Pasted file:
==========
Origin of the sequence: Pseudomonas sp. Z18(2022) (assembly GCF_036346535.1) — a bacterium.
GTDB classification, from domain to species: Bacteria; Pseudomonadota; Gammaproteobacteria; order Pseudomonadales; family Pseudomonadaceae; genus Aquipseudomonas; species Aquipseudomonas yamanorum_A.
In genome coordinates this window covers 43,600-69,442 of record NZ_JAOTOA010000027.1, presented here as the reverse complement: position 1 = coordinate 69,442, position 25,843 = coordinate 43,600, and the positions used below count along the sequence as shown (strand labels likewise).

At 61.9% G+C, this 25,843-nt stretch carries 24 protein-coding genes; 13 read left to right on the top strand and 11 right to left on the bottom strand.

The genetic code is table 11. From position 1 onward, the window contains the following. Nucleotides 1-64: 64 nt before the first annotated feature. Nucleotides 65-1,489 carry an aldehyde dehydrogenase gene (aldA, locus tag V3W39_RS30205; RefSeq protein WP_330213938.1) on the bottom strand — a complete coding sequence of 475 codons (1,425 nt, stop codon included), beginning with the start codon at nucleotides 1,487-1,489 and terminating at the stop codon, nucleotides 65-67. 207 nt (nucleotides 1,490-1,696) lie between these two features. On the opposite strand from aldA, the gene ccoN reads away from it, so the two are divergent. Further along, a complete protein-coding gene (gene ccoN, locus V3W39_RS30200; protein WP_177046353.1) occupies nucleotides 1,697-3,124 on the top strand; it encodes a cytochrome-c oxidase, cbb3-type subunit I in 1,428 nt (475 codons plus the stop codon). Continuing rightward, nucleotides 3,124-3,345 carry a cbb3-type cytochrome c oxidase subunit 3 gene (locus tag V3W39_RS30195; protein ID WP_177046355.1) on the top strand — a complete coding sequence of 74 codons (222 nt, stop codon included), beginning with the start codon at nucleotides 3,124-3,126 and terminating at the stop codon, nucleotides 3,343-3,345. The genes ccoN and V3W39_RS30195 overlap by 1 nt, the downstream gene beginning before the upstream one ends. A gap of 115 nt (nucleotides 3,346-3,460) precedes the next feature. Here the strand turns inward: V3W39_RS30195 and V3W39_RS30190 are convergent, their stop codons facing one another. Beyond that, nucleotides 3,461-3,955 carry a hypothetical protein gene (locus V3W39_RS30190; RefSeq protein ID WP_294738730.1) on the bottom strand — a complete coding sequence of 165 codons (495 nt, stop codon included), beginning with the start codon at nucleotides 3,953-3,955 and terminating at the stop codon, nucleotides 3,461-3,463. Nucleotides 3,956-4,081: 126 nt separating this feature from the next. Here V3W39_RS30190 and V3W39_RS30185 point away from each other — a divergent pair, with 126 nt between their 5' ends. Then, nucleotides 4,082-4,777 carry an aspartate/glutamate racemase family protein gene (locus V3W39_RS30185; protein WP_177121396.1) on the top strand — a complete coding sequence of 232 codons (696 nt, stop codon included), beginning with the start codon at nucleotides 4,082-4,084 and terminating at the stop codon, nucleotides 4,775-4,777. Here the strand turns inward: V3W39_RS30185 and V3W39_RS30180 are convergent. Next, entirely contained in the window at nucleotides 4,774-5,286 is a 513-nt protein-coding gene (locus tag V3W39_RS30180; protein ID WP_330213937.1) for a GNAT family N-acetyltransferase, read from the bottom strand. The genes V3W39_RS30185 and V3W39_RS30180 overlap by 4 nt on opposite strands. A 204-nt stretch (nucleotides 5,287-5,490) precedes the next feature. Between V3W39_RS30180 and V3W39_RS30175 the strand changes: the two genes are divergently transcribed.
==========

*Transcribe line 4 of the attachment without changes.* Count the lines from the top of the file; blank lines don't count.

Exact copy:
At 61.9% G+C, this 25,843-nt stretch carries 24 protein-coding genes; 13 read left to right on the top strand and 11 right to left on the bottom strand.